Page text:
Re: replace/substituion 4th field
by tmharish (Friar) on Feb 20, 2013 at 08:15 UTC

    Considering you have already split up $line, why replace in the original? I would simply join @fields like so:

    while (my $line = <$data>) { chomp $line; my @fields = split ",", $line, -1; my $sum = $fields[3]; $fields[3] = 'volemd' if ($fields[3] > 310 ) ; $fields[3] = 'volemd1' if ($fields[3] == 70 ) ; print join( ',', @fields ) . "\n" ; }

    Update: Modified as per correction by jwkrahn below.

      chomp $line; my @fields = split "," , $line; ... print join( ',', @fields ) . "\n" ;

      That won't work correctly on the data provided.    You need to change split "," , $line to split "," , $line, -1.

        Absolutely - Updated above.

Re: replace/substituion 4th field
by põhjapõder (Novice) on Feb 20, 2013 at 08:21 UTC

    Hello hyans.milis,

    You should consider using Text::CSV for this task:

    #!/usr/bin/perl use strict; use warnings; use Text::CSV; die "Usage: $0 <filename>\n" unless @ARGV > 0; open (my $fh, '<', $ARGV[0]) || die "$ARGV[0]: $!\n"; my $csv = Text::CSV->new(); $csv->eol("\n"); my $sum = 0; while (my $row = $csv->getline( $fh )) { $sum = $row->[3]; if ($sum > 310) { $row->[3] = 'volemd'; } elsif ($sum == 70) { $row->[3] = 'volemd1'; } $csv->print(\*STDOUT, $row); } $csv->eof or $csv->error_diag(); close ($fh);

    This should also work with large files, since it processes one line at a time only.

Re: replace/substituion 4th field
by BillKSmith (Chaplain) on Feb 20, 2013 at 13:58 UTC

    Use perl runtime options. Specify input file on command line. Redirect output to a file with your shell.

    #!perl -p use strict; use warnings; my @fields = split /,/; $fields[3] = $fields[3] > 310 ? 'volmed' : $fields[3] == 70 ? 'volmedl': $fields[3] ; $_ = join ',', @fields;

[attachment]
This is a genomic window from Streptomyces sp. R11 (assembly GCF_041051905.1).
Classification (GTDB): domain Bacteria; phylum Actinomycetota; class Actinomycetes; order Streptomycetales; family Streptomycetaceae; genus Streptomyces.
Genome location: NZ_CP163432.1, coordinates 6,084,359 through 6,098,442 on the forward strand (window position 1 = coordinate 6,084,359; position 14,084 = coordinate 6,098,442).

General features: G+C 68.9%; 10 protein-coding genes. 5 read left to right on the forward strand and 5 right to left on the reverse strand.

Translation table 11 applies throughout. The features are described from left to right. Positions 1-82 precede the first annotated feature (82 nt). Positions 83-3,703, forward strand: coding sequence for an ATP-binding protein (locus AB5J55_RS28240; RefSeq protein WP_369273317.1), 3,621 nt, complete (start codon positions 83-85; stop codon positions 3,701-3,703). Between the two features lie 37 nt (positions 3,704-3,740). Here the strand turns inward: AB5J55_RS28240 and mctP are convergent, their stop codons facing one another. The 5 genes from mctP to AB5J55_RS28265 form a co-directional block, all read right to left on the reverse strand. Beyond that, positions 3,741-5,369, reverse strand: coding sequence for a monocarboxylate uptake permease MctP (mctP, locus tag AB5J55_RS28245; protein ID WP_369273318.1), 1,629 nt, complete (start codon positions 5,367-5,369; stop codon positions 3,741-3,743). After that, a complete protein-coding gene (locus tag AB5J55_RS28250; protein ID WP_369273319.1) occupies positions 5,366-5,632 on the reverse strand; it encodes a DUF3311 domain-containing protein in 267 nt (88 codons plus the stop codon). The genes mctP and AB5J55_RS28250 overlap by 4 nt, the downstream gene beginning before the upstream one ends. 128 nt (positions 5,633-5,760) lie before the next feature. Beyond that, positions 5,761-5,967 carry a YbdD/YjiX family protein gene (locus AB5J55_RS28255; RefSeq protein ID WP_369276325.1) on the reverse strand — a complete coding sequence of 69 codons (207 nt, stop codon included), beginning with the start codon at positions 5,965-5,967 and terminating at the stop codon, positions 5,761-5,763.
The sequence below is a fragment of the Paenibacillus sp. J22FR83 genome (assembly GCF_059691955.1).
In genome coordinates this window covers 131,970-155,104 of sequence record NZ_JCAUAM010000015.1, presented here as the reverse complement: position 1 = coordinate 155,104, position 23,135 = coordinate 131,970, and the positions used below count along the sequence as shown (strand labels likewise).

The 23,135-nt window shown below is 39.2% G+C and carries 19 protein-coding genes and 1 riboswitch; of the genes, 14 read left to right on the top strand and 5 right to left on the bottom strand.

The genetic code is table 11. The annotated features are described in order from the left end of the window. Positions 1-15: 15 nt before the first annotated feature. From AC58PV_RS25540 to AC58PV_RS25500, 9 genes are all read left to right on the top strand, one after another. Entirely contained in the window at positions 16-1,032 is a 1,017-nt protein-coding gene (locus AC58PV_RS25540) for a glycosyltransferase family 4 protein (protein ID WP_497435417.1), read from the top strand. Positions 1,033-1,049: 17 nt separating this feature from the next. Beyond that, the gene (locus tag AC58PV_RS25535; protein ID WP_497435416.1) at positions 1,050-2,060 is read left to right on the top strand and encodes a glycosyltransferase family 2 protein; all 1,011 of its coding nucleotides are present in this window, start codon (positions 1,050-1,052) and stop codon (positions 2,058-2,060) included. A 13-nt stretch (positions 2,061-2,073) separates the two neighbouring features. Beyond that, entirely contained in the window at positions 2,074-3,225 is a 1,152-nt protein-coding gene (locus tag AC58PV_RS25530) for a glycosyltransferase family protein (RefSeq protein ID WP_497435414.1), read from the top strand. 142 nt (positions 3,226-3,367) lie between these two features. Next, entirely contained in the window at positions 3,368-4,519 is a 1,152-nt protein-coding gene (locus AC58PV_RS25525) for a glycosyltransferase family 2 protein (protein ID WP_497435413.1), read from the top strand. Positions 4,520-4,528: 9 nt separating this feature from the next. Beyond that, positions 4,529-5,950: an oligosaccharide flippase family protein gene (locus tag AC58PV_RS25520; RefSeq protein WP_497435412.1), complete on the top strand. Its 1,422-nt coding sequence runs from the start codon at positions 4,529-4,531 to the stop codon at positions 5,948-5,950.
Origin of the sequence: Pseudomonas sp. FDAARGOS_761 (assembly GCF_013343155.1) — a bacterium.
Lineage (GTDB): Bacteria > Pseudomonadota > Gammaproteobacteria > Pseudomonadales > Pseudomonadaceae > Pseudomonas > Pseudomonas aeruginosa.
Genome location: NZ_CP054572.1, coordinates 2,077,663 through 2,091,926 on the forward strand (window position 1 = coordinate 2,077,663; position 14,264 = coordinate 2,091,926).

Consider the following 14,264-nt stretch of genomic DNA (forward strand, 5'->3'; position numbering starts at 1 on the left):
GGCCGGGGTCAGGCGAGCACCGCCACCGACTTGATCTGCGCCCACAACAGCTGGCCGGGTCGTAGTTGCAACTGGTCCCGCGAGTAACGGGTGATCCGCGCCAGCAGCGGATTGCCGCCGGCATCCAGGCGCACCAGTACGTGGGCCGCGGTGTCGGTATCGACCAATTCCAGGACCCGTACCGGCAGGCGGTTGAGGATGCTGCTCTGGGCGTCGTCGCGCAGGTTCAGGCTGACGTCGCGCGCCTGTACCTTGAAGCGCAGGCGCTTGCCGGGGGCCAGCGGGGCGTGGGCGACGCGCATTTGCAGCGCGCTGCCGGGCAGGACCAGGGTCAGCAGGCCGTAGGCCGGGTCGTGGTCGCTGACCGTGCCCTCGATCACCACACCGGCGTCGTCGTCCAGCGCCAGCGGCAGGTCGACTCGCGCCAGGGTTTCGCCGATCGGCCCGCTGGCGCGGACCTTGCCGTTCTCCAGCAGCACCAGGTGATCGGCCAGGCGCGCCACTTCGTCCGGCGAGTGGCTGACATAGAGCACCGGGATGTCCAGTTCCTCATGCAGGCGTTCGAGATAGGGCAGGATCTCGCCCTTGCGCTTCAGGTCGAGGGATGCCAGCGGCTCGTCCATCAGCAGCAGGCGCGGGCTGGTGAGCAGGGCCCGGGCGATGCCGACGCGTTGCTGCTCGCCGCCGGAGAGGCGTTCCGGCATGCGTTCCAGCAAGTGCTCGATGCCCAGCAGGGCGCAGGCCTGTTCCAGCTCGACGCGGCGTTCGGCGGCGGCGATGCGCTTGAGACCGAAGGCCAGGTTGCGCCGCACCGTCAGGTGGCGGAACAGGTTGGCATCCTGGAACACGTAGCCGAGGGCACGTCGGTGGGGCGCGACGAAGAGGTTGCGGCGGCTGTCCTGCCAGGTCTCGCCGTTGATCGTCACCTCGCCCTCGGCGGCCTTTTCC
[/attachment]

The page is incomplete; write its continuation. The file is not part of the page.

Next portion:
Bill
Re: replace/substituion 4th field
by 7stud (Deacon) on Feb 20, 2013 at 18:10 UTC
    $line =~ s/(.*)\,(.*)\,(.*)\,(.*)\,(.*)\,(.*)/

    Why are you escaping all those commas? A comma has no special regex meaning. In a regex, a comma means one thing: a literal comma.

    The pattern .* says to match ANY character, 0 or more times, GREEDILY. That means that the regex engine will match as many characters as possible. When the regex engine sees a pattern like:

    (.*),
    

    ...the first thing the regex engine does is find a match for the part in parentheses. Your whole line matches that part, so the regex engine reads in your whole line as the match for (.*). Then the regex engine moves on to the comma. Because there are no characters remaining in the line to match against, the regex engine backs up one character, surrendering a character from what matched .*. Then the regex engine checks if the comma matches that character. No match. So the regex engine backs up another character, surrendering yet another character from what matched .*, and the regex engine checks again if that character matches the comma. So on and so on until the regex finds a match for the comma. That's inefficient.

    A more efficient regex would be this:

    ([^,]+),([^,]+)

    However, as tmharish already mentioned you already split() your data, so there is no reason to use a regex at all. Just change whatever pieces you want in @fields like this:

    $fileds[3] = "hurray";

    You can limit your split to 5 instead of on every comma, which will speed things up a little.

    It is possible to do a conditional s///, like this:

    $line =~ s/ ( (?: [^,]+ , ){3} ) ([^,]+) (.*) / $2 > 310 ? "$1volemd$3" : $2 == 70 ? "$1volemd1$3" : "$1$2$3" ; /exms;

    (The /e flag stands for eval.) But that is much slower than split() + join().

    There is no reason to use Text::CSV_XS or any other CSV module.

      • There is no reason to use Text::CSV_XS or any other CSV module. For a csv file? Why is that?
      • (The /e flag stands for eval.) No sir, the /e modifier does NOT means eval.
        This is what perlop said about it; A /e will cause the replacement portion to be treated as a full-fledged Perl expression and evaluated right then and there. It is, however, syntax checked at compile-time.
        It is when you have /ee, that the second "e" evaled, the expression. Please read it up.

        There is no reason to use Text::CSV_XS or any other CSV module. For a csv file? Why is that?

        Because perl natively supplies a simple and efficient tool to do what the op wants.

        It is evaled when you have /ee, that the second "e" evaled, the expression. Please read it up.

        I originally had two ee's, but that was so slow compared to split(), I changed it to one e.

        It is, however, syntax checked at compile-time.

        ++ perl savoir-faire.
Re: replace/substituion 4th field
by hyans.milis (Novice) on Mar 02, 2013 at 12:19 UTC
    thanks so much for the help. it works now